“I can do this. I can totally do this.”
Famous last words. I wonder how many people in history have said these infamous words, possibly without my ’90s punk verbage. I can see Napoleon at Waterloo pulling it off well. “Guys, I’m totally not as short as you think I am. Also, I got this!” (Napoleon was 5’6″, in case you were wondering) For Napoleon, that statement didn’t get him very far that day. Or General George Custer: that turned out poorly too. When your battle has the words “Last Stand” in the title you know it went poorly for someone. I also imagine this is what just about every person who’s gone over Niagara Falls in a barrel has said too. “I got this.”
There are times, however, where this works out for the speaker of this fickle phrase. Confidence and vibrato are occasionally bundled with talent like Muhammad Ali’s butterflies and bee’s knees. Actually, to be fair to Napoleon, it usually worked out pretty well for him too.
There are two people in the Bible I see exemplifying both sides of this concept perfectly. Saul and David. Saul was big and tall and everyone thought he would make a great king. Saul didn’t agree at first, but he was gradually convinced. Saul began his reign as Israel’s first king well enough while he understood that he didn’t have all the chops necessary, and relied on God in his kingly duties. But eventually, with enough victories under his belt, Saul began to think they were his victories, and that he really did have the chops. “I got this.” he said, and took over the responsibility and credit for what God had done.
David was small and freckly and played a harp (not the manliest instrument, sorry guy-harp-players). No one thought David would make a good king. David agreed. David knew he didn’t have what it took to muscle a bear and a lion when they threatened his sheep, or take on the giant Goliath, but he knew God did. David spent most of his life saying, “I don’t got this, but I know the one who does.” And those negative times in David’s life that we remember most vividly always came when David decided that he didn’t need God at that particular moment — thank you very much — and he could handle things just fine on his own. David always came to his senses after a while though, coming back to God and admitting his pride and arrogance.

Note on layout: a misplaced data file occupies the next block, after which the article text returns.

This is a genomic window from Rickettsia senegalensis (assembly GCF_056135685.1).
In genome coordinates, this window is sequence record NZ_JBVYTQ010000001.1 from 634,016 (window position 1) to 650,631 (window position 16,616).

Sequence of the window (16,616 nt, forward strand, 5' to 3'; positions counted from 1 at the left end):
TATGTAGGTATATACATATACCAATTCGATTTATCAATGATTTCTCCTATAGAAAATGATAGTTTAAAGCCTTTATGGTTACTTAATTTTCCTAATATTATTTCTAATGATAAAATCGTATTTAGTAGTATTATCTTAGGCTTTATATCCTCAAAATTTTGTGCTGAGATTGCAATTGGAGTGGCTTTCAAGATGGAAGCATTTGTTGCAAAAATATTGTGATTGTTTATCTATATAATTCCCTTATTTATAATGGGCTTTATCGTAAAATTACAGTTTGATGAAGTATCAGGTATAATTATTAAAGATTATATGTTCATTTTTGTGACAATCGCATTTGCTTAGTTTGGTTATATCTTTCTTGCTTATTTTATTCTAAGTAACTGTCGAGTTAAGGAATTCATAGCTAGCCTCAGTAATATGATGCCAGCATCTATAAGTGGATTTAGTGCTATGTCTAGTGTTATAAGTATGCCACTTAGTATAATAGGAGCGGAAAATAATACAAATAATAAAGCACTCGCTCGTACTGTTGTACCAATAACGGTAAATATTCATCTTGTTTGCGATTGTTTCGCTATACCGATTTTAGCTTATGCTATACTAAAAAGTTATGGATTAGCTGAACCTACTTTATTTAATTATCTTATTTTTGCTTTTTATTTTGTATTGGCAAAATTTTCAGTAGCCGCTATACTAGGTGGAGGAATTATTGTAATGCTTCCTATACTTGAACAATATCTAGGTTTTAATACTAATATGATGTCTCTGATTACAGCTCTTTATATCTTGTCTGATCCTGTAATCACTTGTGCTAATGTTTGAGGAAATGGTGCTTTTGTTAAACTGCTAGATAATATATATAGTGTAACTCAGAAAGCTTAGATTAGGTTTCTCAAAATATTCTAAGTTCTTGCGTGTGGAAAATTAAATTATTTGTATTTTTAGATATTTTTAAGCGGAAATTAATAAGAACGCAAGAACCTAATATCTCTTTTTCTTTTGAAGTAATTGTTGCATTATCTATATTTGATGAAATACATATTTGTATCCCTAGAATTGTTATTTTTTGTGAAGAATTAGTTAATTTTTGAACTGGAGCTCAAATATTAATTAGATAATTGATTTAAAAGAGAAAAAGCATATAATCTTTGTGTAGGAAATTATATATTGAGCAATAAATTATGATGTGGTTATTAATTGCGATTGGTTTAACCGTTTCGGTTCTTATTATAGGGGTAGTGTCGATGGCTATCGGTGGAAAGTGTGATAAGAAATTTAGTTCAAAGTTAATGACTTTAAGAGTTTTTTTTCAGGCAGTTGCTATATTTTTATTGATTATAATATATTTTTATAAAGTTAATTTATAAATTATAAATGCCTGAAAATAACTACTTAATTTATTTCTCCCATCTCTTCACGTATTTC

In his last days, “Saul’s Last Stand” claimed both Saul’s and Johnathan’s lives. Saul died fighting the Philistines under his own strength, knowing that God had left him. David (despite several bumps along the way) died an old man in his bed, blessing his son Solomon, and with a promise from God that one day the Messiah would come from his line.
At the beginning of our support raising we were petrified. We had no idea what we were doing. We were afraid of doing everything incorrectly, or afraid that it could never actually be completed. We were also terribly worried that we would come across as salesmen instead of passionate people with direction from God. Then we got some training, and met with some wonderful, WONDERFUL people who encouraged us and got behind our hope and calling. We got comfortable. We found a rhythm, a cadence, and an assurance that if we just kept on, we could do this. “We got this,” we said.
And then the holidays hit. Opportunities to meet with individuals and families nearly dried up. It wasn’t really just the holidays, though. I believe that in our assurance that we could make this happen, God decided to bless us (and I mean that) with a hard lesson. We found that if we couldn’t meet with people, we couldn’t share our passion and vision. We couldn’t converse and share and be amiable and do community. We had no control, no belief that we really could do this. And God said, “Finally! You get it!”
And while we can’t do this thing, God can and he will, and he has proven that to us over the last month. We know he will continue to prove it over this our last year in America. He will do what is impossible for us to do on our own, and he will get ALL the glory for it, Amen.